Olivia Jade could face charges in the ‘Operation Varsity Blues’ scandal, according to a new report, which claims that one of Lori Loughlin’s daughters received a letter from the Justice Department. An attorney explains why the social influencer may be a target.
Olivia Jade – the 19-year-old daughter of Fuller House actress Lori Loughlin – could be the next person in her family to be charged in the college admissions scandal, according to a new report. The social media influencer and her sister Isabella, 20, allegedly scored their places at the University of Southern California (USC) thanks to illegal bribes, the Justice Department claimed in a 204-page affidavit. Lori, 54 and her husband Mossimo Giannulli, 55, are accused of allegedly spending $500,000 to get their daughters recruited on to the college’s crew team, even though neither of the girls are rowers. The actress and the designer pled not guilty to money laundering and mail fraud charges. Until now Olivia Jade and Isabella, have not been named as suspects, but one of them received a “target letter” from federal prosecutors, according to an April 17 Daily Mail report. But, does that mean Olivia Jade could face charges, alongside her parents? HollywoodLife spoke to Boston criminal attorney Edward Molari to find out.
HL: What would have to happen in order for Olivia Jade or Isabella to get charged?
Molari: “As for what would have to happen for the children to be charged, the only answer I can give you is that if the government thinks that bringing charges against the children would serve the interests of justice, and they have evidence establishing probable cause to believe that the children committed a crime, bringing charges against the children is entirely within the government’s discretion.”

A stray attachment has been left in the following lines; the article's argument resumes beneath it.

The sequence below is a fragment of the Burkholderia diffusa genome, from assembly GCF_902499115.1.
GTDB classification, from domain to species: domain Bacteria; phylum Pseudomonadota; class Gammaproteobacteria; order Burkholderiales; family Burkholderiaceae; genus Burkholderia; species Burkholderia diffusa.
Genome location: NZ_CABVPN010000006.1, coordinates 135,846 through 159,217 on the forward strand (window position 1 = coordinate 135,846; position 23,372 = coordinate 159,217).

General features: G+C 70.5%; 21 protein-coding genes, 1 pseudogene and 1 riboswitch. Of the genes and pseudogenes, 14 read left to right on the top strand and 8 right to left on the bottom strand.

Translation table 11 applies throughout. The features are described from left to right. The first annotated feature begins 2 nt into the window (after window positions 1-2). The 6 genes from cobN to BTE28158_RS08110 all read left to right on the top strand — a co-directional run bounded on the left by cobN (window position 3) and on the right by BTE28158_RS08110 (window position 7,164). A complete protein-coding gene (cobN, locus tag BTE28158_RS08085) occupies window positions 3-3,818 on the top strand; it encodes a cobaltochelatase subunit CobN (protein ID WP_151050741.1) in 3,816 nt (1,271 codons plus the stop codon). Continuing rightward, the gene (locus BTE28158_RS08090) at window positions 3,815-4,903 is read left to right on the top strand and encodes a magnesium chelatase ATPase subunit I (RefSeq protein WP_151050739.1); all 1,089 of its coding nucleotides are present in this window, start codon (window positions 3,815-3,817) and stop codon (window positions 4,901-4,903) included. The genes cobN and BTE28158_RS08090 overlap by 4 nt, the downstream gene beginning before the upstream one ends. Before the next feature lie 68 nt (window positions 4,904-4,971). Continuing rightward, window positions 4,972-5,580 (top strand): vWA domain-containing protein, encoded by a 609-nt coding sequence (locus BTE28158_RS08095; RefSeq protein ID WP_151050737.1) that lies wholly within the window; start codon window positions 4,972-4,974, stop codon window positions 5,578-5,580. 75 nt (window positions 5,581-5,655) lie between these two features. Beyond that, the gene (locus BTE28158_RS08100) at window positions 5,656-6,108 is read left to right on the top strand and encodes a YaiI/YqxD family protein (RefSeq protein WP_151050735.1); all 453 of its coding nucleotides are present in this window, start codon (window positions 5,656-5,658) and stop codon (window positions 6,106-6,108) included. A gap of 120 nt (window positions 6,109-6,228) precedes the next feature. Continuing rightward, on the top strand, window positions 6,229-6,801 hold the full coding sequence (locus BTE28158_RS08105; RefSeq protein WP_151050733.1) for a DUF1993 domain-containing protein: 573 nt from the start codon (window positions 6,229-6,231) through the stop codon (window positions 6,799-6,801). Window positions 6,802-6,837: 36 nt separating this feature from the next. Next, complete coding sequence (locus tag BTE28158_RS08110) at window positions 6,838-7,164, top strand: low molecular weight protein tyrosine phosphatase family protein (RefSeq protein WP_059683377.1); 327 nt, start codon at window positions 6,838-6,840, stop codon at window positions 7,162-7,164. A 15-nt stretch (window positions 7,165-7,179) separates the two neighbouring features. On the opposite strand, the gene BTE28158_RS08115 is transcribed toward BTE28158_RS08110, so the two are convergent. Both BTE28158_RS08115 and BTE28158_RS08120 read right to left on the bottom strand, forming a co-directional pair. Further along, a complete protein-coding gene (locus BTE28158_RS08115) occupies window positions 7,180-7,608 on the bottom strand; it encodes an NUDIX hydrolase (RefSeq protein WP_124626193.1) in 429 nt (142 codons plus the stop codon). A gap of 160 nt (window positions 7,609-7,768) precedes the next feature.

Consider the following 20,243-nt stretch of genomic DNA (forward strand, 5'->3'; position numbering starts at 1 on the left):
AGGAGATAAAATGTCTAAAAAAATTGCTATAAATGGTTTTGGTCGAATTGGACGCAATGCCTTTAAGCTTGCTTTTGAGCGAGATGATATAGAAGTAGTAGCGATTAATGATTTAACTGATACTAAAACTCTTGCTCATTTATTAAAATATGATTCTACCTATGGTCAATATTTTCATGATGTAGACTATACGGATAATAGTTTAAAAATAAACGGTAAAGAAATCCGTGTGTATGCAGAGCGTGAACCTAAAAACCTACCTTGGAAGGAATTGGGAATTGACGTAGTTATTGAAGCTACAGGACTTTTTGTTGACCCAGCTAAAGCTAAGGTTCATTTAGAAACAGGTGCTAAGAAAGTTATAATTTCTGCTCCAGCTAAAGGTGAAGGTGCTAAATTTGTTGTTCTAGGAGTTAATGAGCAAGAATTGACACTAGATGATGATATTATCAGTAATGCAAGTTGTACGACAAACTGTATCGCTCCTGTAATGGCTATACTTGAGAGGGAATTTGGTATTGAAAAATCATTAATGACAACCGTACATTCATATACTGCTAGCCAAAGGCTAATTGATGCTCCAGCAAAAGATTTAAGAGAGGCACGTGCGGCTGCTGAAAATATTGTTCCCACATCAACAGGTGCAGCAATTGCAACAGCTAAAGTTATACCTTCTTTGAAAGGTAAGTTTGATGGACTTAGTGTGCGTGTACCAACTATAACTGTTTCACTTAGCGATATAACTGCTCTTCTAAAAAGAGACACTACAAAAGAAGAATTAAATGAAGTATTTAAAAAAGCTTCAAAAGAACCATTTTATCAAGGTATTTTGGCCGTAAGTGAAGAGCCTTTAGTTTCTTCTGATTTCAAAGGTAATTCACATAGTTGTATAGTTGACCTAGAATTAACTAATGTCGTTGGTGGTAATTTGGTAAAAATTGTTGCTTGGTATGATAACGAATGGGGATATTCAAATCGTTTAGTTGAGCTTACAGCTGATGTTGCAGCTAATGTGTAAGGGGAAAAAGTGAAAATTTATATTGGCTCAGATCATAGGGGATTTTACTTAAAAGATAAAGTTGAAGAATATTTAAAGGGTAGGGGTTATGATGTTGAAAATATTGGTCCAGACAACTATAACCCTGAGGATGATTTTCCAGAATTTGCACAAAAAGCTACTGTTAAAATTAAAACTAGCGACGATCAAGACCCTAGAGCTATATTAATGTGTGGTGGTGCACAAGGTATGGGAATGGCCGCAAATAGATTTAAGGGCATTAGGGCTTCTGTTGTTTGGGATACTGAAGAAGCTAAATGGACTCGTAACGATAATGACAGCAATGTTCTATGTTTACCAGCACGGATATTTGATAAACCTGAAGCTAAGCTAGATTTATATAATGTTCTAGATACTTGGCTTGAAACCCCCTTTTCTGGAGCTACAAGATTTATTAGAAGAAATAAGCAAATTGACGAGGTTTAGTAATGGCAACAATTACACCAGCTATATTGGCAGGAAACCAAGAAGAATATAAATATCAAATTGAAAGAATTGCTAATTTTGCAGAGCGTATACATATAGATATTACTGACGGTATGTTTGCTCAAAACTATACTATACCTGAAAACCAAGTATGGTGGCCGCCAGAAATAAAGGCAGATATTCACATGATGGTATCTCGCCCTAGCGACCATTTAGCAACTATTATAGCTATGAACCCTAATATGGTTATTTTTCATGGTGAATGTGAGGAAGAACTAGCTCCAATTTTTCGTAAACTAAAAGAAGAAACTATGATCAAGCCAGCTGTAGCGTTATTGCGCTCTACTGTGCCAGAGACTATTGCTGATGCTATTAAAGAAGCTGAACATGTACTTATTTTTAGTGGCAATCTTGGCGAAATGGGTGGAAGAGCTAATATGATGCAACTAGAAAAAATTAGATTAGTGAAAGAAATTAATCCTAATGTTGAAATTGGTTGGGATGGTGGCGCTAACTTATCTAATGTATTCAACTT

HL: If Lori and Mossimo reached a plea agreement, would that protect their daughters from having to testify against their parents or facing their own charges?
Molari: “Certainly, if they entered a plea agreement that agreement might remove any need the government would have to call the children as a witness, but a plea agreement would not necessarily make their children’s testimony irrelevant to the government if their testimony would be valuable in the prosecution more generally.
“Often, criminal defendants will seek a plea agreement which includes a condition that a friend or family member not be prosecuted, but those requests are rarely taken seriously in plea negotiations. As a rule, prosecutors will not agree to decline to bring charges against people in the future based on a plea negotiation with someone else. It’s not that it never happens, but the cases in which it does are vanishingly few.”
Molari: “Probably not. It is very unlikely that the government’s decision to either charge her children or decline to do so will depend on whether or not she enters a plea agreement for reasons similar to the previous answer. Again, it’s not that it never happens, but as a fairly reliable rule, that is not how prosecutorial decisions are made.”
HL: Will Olivia and Isabella need their own legal representation if they’re required to testify?
Molari: “If you ask any lawyer whether someone needs legal representation their answer will always be ‘yes.’ When you ask if someone ‘needs’ a lawyer, what you are really (usually) asking is whether legal representation would be worth the cost. Frequently, people will be in a position where legal representation would be helpful, but not worth the cost. However, given how close the investigation in this case is to Ms. Loughlin’s children, I would venture to say that legal representation would be worth the cost to her children, even if formal criminal charges against the children are unlikely.”